Why I Don’t Recommend 5-rep Only Programs

person about to lift the barbel

5 rep training may mean nothing to some of you, and A LOT to many of you. For those unfamiliar, it refers to a very popular, and fairly old training program.

You do either 5 sets of 5 reps or 3 sets of 5 reps on the squat, bench press, and deadlift (and sometimes powerclean). 5 rep training is very appealing in its simplicity. You train to add weight to the bar, you try to get stronger every single week, and that is it.

For many guys, it’s the first “program” they ever really follow. Subsequently, I get asked “what I think of it” ALL THE TIME. To the surprise of many, I don’t fully endorse it. Not because it doesn’t work, it DOES, or CAN at least…but because it creates a false paradigm of what constitutes progress. And it leads to inevitable plateaus.

Here is why. The 5 Major Issues with 5 rep Training:

1. People assume it’s the “Ultimate” program. It’s NOT. What happens in 90% of cases is, raw beginners discover 5×5 or 3×5, people who have never really followed a plan, and they do it, and they get stronger. Sometimes significantly so. And because they get results, they then have a confirmation bias that THIS is the way to train, and all programs get compared to it.

REALITY CHECK – Any program you follow that’s based on progressive overload will WORK. 3×5 and 5×5 just happens to be simple, and for beginners, it elicits a training effect because ANYTHING elicits a training effect in beginners. 3×5, 4×5, 5×5, 3×10, high volume, low volume, etc. The reality is that your strength will stall out, because linear progress comes to halt, because…

2. People don’t understand how muscle and strength development work. 3×5 and 5×5 train the nervous system and motor coordination far more than they do the muscles. Training with low reps is simply NOT exhausting on the muscle fibers, what gets fatigued is the nervous system. 

The volume is also LOW, and combined with the fact that these programs typically only do ONE lift per movement pattern (squat, bench, deadlift), the neurological adaptations eventually halt because the person does simply not have enough Muscle mass to get any stronger. And so long as they keep training with nothing but 5 reps, they never will build any more muscle.

It’s never going to be sufficient stimulus to get you to grow past a certain point. Most adherents to these programs have very unimpressive physiques as a result, with a middling level of strength.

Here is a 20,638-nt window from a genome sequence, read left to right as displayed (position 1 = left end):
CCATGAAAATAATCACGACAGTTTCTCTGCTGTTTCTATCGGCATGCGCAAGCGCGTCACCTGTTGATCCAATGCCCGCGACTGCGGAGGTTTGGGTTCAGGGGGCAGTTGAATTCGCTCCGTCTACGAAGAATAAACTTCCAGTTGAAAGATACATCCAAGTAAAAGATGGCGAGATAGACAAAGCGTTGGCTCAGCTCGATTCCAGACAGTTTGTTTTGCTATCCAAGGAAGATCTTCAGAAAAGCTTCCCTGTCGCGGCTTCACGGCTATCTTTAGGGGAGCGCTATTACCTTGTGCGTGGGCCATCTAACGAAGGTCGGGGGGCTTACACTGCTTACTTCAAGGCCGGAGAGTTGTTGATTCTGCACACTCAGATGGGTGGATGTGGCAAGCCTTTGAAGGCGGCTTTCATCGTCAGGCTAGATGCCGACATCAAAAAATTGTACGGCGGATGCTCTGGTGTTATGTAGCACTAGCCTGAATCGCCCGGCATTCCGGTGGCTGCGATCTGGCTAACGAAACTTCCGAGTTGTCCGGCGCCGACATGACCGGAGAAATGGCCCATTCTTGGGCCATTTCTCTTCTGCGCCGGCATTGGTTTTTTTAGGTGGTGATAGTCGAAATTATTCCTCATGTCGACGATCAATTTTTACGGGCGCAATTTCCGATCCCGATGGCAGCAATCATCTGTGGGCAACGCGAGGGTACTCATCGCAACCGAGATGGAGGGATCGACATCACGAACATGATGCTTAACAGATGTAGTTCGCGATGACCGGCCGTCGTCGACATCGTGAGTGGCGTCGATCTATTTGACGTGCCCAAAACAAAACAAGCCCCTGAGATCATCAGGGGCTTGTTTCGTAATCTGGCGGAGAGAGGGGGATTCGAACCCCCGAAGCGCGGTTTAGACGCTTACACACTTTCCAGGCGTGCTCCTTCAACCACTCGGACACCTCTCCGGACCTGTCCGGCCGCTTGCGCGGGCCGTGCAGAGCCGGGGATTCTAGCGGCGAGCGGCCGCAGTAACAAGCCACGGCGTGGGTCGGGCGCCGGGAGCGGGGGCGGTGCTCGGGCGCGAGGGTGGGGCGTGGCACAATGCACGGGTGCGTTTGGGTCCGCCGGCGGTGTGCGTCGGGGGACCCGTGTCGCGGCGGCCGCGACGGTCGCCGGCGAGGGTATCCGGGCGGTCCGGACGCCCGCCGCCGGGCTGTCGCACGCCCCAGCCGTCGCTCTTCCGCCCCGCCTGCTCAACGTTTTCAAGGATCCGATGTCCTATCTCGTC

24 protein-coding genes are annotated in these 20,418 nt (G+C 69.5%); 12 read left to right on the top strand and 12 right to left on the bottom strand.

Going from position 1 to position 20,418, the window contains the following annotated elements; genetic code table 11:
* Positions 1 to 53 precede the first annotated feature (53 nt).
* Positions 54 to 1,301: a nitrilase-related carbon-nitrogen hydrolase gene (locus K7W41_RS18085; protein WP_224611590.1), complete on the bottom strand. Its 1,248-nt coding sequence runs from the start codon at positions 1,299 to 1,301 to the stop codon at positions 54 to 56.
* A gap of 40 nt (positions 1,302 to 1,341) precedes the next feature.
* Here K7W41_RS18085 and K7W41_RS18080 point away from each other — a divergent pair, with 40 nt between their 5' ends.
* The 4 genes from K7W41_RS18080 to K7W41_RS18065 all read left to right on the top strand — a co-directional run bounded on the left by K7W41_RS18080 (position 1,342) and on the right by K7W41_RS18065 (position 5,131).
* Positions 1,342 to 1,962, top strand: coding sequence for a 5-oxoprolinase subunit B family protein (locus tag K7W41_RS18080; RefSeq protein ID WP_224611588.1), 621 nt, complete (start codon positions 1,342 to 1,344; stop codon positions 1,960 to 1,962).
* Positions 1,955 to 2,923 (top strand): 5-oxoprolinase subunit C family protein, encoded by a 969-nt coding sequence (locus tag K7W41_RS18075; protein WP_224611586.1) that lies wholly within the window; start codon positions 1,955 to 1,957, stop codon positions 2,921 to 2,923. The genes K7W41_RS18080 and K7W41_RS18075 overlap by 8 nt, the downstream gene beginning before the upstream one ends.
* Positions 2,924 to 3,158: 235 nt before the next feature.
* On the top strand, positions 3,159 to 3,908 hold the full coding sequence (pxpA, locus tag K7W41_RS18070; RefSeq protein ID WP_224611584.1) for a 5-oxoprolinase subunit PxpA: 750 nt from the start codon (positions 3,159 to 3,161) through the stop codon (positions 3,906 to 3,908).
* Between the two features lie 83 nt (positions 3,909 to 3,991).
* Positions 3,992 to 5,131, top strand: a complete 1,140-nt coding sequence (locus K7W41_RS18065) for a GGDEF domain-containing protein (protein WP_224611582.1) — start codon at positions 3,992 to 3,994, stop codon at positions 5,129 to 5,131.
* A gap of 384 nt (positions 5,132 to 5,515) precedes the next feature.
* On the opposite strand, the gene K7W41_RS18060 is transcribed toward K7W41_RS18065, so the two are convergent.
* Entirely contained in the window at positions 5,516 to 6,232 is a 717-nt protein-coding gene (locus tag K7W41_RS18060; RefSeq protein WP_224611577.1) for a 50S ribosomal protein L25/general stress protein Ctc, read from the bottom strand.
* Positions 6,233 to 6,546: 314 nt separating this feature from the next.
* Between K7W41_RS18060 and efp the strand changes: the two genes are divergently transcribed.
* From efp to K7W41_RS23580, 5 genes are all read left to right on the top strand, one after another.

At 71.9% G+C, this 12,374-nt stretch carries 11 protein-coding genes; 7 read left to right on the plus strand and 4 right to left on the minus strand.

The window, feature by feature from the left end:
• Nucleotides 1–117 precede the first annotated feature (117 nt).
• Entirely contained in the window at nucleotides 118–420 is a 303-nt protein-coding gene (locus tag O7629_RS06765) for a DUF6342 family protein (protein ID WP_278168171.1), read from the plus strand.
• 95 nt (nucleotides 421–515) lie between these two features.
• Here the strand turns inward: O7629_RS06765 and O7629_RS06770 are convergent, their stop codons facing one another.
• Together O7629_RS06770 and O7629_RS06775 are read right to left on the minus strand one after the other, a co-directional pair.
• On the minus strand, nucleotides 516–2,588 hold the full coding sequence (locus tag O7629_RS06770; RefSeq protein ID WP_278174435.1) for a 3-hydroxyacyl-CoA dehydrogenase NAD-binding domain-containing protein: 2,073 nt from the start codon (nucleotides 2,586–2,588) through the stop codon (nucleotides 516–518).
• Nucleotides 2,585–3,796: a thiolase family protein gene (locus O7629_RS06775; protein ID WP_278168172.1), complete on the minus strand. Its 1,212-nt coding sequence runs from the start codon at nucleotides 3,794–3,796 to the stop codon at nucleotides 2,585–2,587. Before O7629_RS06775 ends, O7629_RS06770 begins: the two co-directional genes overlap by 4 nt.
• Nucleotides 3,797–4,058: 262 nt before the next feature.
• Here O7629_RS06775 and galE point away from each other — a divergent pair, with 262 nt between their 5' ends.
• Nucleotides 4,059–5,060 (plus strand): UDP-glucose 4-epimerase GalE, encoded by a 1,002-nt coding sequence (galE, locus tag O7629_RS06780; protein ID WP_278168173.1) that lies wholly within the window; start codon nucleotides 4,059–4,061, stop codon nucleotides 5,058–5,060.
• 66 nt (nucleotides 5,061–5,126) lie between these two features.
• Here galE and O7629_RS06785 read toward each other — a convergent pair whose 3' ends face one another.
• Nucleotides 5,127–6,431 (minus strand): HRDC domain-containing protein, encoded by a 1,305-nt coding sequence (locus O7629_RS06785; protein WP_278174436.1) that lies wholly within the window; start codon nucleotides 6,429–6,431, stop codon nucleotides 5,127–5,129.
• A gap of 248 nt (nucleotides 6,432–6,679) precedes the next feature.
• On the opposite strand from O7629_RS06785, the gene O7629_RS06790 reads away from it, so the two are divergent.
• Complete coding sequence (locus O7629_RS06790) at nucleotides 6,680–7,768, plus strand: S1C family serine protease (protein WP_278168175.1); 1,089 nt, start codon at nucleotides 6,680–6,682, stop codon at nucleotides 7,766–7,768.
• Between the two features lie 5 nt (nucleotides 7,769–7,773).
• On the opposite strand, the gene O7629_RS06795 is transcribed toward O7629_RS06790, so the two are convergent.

The reality is that your strength is a continuum between having the coordination to express strength, and having the “hardware” the joints and muscles to handle that strength expression. This is the reason why I preach being muscular. If you have muscle, getting stronger is easy. If you lack muscle, and never focus on it, you are always going to be running into a wall.

3. People look down on other training methods. You get results and then you get arrogant about what you think you know. I’ve very often had trainees express outright disgust at the suggestion to bodybuild, because their whole world view is built upon 1 rep maximums and nothing else. They believe anything over 5 reps is a waste and doing “pump” movements are pointless.

Ironically, they usually don’t look like they lift, but that’s me being petty.

The reality is that 5 reps is a START point for being in the gym, and as you progress, it’s a programming piece to potentially build a larger program around. It’s not the only thing that exists in the world of training.

4. People Treat It Like a Cult. The proponents of 5×5, or 3×5 training especially tend to become extremely dogmatic, paradigm blind, & espouse the program as being the absolute end-all be-all of training for strength. Their extreme position and disregard for other forms of training creates a false impression in the minds of trainees as to what training is, should be, and they falsely assume to “know” far more about training than they do.

Essentially, people get very cultish about 5×5 training, which makes learning very very difficult, if not impossible.

5. It gets people injured, fat, or out of shape. Yes, people get stronger doing it, no question. But I’ve also heard from MANY many many trainees over the years who got injured because they plateaued and just kept straining against the weight, and now they don’t even lift.

Or they created lifelong issues by herniating a disc, or tearing a pec and now they are lost because all they knew how to use is the barbell.

This is not the Holy Grail of workouts. It’s to get you started, and beyond that initial 6 months, you are going to need to expand your training horizons.